PUBLIC LIBRARIES IN
THE INFORMATION AGE

If Andrew Carnegie came back to tour the nation's 8,929 public libraries, he would observe the following:

  • Users of all ages exploring not only books, but small discs called "CDs," double reels called "videos," and something called "the Internet";

  • Library rooms filled with pre-schoolers at day care and adults in continuing education classes;

  • He'd find a select group of high school students spending up to 14 hours a week learning "information literacy skills";

  • And in his beloved city of Pittsburgh, he'd see a program designed to enhance school curricula through a "cybertour" of city neighborhoods.

At each of his stops, the journalist in Andrew Carnegie would prompt him to ask for the local newspaper. Among the stories he might find are the following:

  • A recent report that half of America's youth are at risk of not entering the mainstream of American life;

  • An alarmingly high drop-out rate of high school students in inner cities;

  • Continued violence among urban youth;

  • A segment of America which can afford online services, numerous entertainment options, and a variety of new phone services; and another segment which is forced to choose between basic telephone service and cable, or neither;

  • A poll of New Jersey and Pennsylvania residents demonstrating they know more about the mayor of New York City than they do their local politicians;

  • A growing segment of the workforce compelled because of downsizing, mergers, and other corporate restructuring activities to learn new skills mid-career; and

  • The "Internet goldrush"; i.e., the recent surge of Web advertising and appeal to the Internet's large population of users with money to spend.

Given this mixed picture of America -- its demographics, economy, education/literacy levels and labor market -- one matter would be very clear to Carnegie: that many forces are transforming U.S. society and, therefore, the ways in which public libraries will play their traditional roles. These roles are: enhancing education, providing access to information, serving as a center for recreation, and building community.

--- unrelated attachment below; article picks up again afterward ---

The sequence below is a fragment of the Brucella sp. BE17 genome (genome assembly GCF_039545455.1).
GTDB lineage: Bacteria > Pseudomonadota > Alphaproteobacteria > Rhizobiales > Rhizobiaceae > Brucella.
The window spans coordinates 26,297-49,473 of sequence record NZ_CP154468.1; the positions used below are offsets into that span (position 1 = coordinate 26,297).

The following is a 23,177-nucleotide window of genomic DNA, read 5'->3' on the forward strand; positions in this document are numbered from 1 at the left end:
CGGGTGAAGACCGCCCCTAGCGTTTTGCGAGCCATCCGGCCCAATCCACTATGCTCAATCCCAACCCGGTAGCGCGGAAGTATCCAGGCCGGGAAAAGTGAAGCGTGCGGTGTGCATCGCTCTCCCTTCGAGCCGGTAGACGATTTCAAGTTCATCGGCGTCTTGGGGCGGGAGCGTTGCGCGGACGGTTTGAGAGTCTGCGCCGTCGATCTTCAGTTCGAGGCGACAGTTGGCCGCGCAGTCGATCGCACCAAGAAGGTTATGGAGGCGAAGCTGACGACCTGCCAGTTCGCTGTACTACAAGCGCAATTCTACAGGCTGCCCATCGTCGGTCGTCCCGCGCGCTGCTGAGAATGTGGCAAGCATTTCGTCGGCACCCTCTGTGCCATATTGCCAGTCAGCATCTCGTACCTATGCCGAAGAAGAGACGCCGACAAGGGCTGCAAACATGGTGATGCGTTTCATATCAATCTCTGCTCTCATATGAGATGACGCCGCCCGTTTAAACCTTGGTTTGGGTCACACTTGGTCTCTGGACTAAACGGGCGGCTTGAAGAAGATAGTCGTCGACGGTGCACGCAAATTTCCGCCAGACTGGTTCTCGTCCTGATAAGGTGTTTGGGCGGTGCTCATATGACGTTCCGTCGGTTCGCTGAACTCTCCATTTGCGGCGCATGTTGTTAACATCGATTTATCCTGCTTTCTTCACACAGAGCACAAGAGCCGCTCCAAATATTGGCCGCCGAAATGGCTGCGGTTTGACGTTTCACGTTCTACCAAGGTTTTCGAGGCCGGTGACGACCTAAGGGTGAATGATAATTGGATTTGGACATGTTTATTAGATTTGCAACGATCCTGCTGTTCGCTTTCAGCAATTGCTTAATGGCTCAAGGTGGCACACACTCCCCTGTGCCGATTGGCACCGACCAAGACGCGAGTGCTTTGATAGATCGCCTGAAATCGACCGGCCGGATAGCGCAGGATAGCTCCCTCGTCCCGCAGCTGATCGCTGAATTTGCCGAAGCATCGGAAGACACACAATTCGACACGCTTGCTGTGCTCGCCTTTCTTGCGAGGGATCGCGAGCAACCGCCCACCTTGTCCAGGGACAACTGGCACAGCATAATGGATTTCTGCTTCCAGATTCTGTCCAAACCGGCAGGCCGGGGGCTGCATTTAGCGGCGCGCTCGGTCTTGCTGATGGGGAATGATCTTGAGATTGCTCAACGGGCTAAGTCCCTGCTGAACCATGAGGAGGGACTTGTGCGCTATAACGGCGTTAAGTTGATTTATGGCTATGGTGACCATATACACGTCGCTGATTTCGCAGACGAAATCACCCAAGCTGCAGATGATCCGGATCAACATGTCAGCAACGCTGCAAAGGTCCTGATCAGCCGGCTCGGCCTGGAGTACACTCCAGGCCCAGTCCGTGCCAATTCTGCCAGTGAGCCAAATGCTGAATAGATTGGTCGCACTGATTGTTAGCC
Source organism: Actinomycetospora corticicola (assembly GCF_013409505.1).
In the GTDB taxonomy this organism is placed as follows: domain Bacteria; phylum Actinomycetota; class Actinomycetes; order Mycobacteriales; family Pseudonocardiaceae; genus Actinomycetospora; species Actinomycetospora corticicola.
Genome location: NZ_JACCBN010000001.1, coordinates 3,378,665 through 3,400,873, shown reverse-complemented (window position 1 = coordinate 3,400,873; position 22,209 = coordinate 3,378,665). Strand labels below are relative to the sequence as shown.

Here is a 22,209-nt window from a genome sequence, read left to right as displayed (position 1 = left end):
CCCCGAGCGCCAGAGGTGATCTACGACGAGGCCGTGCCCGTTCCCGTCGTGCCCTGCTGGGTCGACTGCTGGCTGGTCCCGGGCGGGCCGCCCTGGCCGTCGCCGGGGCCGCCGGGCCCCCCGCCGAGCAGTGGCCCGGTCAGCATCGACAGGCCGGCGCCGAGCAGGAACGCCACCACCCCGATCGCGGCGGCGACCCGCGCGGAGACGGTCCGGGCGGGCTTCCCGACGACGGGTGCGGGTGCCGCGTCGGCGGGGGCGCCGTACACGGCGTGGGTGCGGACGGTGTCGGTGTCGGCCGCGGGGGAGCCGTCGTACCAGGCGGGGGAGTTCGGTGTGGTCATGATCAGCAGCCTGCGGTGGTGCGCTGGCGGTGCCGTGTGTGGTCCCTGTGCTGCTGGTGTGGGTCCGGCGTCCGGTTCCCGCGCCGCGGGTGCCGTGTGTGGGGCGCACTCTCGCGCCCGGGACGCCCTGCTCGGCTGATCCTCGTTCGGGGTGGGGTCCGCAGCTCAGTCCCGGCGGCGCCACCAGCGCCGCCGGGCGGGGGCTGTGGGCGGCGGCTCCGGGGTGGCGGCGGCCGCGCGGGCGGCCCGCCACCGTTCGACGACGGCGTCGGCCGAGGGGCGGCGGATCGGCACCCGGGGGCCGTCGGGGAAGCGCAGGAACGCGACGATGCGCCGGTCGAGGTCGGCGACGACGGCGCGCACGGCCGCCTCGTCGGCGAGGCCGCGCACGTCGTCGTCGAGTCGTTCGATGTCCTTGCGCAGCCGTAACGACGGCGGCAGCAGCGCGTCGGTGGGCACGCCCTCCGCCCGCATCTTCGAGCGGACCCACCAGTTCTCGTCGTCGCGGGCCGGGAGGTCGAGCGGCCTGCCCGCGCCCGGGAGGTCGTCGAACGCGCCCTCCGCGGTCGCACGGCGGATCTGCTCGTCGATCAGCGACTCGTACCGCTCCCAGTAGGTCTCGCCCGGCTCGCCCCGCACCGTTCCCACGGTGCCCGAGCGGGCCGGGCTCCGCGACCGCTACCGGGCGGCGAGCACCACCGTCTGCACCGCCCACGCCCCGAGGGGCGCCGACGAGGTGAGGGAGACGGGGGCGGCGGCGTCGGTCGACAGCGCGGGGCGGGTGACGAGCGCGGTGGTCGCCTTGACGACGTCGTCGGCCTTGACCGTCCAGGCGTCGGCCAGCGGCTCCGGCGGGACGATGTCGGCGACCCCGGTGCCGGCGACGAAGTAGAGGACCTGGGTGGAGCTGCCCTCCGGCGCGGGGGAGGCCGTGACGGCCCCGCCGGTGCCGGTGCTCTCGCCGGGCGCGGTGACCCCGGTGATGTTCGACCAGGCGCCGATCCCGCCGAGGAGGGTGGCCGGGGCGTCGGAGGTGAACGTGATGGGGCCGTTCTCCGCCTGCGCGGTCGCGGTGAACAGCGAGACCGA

Today, libraries nationwide are capitalizing upon new technologies and striking new partnerships with both community groups and government agencies to provide a wide variety of services. In pursuing these activities, however, public libraries face significant constraints. Public sector financing for all social services is being squeezed; new competitors are angling to provide, and charge for services public libraries provide for free; and technology is changing so rapidly that today's investment is becoming tomorrow's burden. Given these obstacles, the fact that public libraries continue to push the envelope is a tribute to Carnegie's belief that information must be accessible to all.

On December 8th, 1995, experts in communications, economics, information and library sciences, public policy, publishing, and technology gathered at the Library of Congress to discuss the significance of these developments for the future of public libraries. The first-of-its-kind symposium was sponsored by: The Library of Congress, The Coalition for Networked Information ("CNI"), The Council on Library Resources ("CLR"), The Public Library Association ("PLA," a division of the American Library Association), The Urban Libraries


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